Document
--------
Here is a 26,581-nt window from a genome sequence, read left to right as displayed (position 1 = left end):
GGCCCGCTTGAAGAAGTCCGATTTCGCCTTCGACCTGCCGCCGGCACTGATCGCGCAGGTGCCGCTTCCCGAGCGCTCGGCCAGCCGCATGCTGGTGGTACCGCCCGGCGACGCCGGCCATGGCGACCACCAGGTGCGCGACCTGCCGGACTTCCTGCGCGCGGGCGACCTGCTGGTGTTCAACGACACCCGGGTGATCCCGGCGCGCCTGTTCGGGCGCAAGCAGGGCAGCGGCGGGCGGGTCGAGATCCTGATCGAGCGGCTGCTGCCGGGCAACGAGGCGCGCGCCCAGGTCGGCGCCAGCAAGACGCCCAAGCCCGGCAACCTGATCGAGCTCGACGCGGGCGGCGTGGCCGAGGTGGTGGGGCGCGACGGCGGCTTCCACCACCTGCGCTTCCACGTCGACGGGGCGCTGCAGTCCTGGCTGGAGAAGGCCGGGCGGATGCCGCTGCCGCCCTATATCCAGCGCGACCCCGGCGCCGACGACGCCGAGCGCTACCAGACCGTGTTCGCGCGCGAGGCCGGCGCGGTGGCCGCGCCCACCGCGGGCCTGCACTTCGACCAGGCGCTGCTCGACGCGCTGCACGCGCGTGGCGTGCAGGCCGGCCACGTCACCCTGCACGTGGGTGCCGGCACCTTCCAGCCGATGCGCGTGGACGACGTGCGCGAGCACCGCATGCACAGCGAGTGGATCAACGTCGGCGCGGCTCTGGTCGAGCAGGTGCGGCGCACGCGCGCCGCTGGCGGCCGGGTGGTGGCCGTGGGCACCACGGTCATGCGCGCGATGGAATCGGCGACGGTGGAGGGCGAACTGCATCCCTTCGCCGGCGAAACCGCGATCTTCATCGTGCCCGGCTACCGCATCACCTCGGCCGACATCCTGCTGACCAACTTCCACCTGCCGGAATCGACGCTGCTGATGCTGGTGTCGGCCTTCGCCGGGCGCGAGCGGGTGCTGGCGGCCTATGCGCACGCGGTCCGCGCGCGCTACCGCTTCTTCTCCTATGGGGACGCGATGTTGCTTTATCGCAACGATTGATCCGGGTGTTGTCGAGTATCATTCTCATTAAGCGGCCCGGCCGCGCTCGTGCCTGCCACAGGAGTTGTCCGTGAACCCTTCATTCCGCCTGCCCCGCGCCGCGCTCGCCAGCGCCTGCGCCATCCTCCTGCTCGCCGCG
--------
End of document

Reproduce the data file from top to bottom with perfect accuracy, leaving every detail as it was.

Here is a 26,581-nt window from a genome sequence, read left to right as displayed (position 1 = left end):
GGCCCGCTTGAAGAAGTCCGATTTCGCCTTCGACCTGCCGCCGGCACTGATCGCGCAGGTGCCGCTTCCCGAGCGCTCGGCCAGCCGCATGCTGGTGGTACCGCCCGGCGACGCCGGCCATGGCGACCACCAGGTGCGCGACCTGCCGGACTTCCTGCGCGCGGGCGACCTGCTGGTGTTCAACGACACCCGGGTGATCCCGGCGCGCCTGTTCGGGCGCAAGCAGGGCAGCGGCGGGCGGGTCGAGATCCTGATCGAGCGGCTGCTGCCGGGCAACGAGGCGCGCGCCCAGGTCGGCGCCAGCAAGACGCCCAAGCCCGGCAACCTGATCGAGCTCGACGCGGGCGGCGTGGCCGAGGTGGTGGGGCGCGACGGCGGCTTCCACCACCTGCGCTTCCACGTCGACGGGGCGCTGCAGTCCTGGCTGGAGAAGGCCGGGCGGATGCCGCTGCCGCCCTATATCCAGCGCGACCCCGGCGCCGACGACGCCGAGCGCTACCAGACCGTGTTCGCGCGCGAGGCCGGCGCGGTGGCCGCGCCCACCGCGGGCCTGCACTTCGACCAGGCGCTGCTCGACGCGCTGCACGCGCGTGGCGTGCAGGCCGGCCACGTCACCCTGCACGTGGGTGCCGGCACCTTCCAGCCGATGCGCGTGGACGACGTGCGCGAGCACCGCATGCACAGCGAGTGGATCAACGTCGGCGCGGCTCTGGTCGAGCAGGTGCGGCGCACGCGCGCCGCTGGCGGCCGGGTGGTGGCCGTGGGCACCACGGTCATGCGCGCGATGGAATCGGCGACGGTGGAGGGCGAACTGCATCCCTTCGCCGGCGAAACCGCGATCTTCATCGTGCCCGGCTACCGCATCACCTCGGCCGACATCCTGCTGACCAACTTCCACCTGCCGGAATCGACGCTGCTGATGCTGGTGTCGGCCTTCGCCGGGCGCGAGCGGGTGCTGGCGGCCTATGCGCACGCGGTCCGCGCGCGCTACCGCTTCTTCTCCTATGGGGACGCGATGTTGCTTTATCGCAACGATTGATCCGGGTGTTGTCGAGTATCATTCTCATTAAGCGGCCCGGCCGCGCTCGTGCCTGCCACAGGAGTTGTCCGTGAACCCTTCATTCCGCCTGCCCCGCGCCGCGCTCGCCAGCGCCTGCGCCATCCTCCTGCTCGCCGCG